Parents' Guide to

Star Trek II: The Wrath of Khan

By Charles Cassady Jr., Common Sense Media Reviewer

age 10+

Thrilling, philosophical installment of popular space saga.

Movie PG 1982 116 minutes
Star Trek II: The Wrath of Khan Poster Image

A Lot or a Little?

What you will—and won't—find in this movie.

Community Reviews

age 12+

Based on 8 parent reviews

age 12+

Wonderful, but would be PG-13 now.

Unlike the first, this entry has more violence and space battles, with grisly (albeit excellent) prosthetic wounds. PG-13.
age 13+

Ok film with pretty brutal violence

Wrath of Khan is an OK film, but is pointless to see until you've watched the original show first as it's a direct sequel. Based on violence, this movie would probably get an R today. Khan, the antagonist, brutally murders several scientists and leaves their bloody corpses chained to the ceiling. A young hero crewman has half his face burned off. A ship captain possed by a brain eating worm vaporizes himself with a pistol. A worm crawls out of another person's ear leaving a bloody trail. Khan himself also loses his face to fire. It's all really gruesome.

This title has:

Too much violence

Is It Any Good?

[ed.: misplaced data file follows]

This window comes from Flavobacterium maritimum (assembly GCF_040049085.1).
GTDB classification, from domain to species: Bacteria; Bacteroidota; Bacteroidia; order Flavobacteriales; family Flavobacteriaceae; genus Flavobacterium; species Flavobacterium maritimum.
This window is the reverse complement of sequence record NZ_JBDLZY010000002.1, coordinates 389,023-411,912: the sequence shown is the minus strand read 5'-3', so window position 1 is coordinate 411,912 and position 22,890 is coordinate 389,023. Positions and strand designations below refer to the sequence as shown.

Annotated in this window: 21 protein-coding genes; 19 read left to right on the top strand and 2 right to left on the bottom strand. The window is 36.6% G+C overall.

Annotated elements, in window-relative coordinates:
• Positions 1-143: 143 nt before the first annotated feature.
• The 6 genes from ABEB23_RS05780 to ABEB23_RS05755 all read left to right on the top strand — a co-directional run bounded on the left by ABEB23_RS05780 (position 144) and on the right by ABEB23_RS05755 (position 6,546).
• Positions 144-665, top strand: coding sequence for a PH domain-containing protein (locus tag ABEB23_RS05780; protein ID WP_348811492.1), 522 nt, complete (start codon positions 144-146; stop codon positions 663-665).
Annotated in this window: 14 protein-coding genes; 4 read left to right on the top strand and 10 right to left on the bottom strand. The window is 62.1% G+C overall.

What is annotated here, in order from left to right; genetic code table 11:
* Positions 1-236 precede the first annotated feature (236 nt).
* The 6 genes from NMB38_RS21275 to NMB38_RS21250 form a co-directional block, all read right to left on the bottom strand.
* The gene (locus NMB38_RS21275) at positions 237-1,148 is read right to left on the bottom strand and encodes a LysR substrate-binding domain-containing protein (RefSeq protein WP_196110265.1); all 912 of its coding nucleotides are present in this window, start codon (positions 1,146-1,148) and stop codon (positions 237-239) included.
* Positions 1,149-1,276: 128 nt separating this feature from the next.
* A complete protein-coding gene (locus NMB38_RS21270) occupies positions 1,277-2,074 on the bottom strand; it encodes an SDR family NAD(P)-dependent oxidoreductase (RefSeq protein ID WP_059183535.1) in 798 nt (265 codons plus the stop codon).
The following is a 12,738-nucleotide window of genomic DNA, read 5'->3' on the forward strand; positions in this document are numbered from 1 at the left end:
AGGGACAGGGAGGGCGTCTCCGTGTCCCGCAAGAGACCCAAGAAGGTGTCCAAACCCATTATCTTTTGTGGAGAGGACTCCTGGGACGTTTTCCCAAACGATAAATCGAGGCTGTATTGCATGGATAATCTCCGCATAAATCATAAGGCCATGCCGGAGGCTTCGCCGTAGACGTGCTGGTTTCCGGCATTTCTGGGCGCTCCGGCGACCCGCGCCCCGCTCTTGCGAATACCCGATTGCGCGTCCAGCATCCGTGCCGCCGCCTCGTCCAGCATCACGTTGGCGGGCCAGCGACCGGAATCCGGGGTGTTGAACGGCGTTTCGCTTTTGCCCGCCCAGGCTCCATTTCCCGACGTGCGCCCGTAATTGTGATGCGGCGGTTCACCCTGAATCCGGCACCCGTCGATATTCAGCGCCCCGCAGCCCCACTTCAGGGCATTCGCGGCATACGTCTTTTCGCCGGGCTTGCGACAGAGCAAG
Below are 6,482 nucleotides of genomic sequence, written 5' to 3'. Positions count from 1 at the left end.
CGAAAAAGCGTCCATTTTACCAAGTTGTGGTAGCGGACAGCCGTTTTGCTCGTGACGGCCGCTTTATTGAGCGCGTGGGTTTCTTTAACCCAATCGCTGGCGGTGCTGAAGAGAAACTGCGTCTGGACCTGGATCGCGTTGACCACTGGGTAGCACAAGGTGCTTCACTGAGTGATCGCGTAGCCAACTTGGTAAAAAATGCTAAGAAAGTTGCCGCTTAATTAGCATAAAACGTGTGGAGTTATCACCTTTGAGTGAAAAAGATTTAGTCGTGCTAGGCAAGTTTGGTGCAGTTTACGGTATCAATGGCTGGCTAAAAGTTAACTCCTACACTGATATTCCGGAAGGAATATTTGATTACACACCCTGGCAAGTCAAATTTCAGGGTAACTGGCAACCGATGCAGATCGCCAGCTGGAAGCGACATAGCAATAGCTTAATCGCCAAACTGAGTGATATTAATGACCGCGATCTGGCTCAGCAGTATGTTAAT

Our review:
Parents say (8):
Kids say (19):

This sequel combines passionate acting, great music, fine effects, philosophy, ethics, and derring-do to create what some fans consider the best of the Star Trek features. The script contains observations about friendship, aging, military misuse of science, contentious father-son relationships, and the futility of revenge. Since the chance of any further Star Trek movies was iffy -- and Leonard Nimoy was hoping at the time to sign off playing Spock for good -- viewers get the feeling here everyone is really giving the material all the respect it's worth, just in case this turned out to be the final Star Trek as we knew it (it wasn't, of course).

It was good to be a science-fiction movie fan in 1982. Out-of-this-world features released that year, which seemed to reach a pinnacle of entertaining scripts, mind-expanding concepts, and cutting-edge special effects, included E.T., Blade Runner, The Road Warrior, Tron, and Star Trek II: The Wrath of Khan. This last one even proved that sequels from adaptations of TV shows could be better than originals (talk about mind-blowing concepts), since the first Star Trek: The Motion Picture was a bit of a disappointment. Director Nicholas Meyer claimed to have very little prior knowledge of Trekdom when he came aboard. Instead, he said, he took inspiration from his favorite Napoleonic-era naval adventures, novels in the C.S. Forester Horatio Hornblower series. That's indeed how Star Trek II plays out, as a seagoing military epic transplanted to deep space, with questions of command and leadership, duty, and sacrifice for the welfare of the crew.

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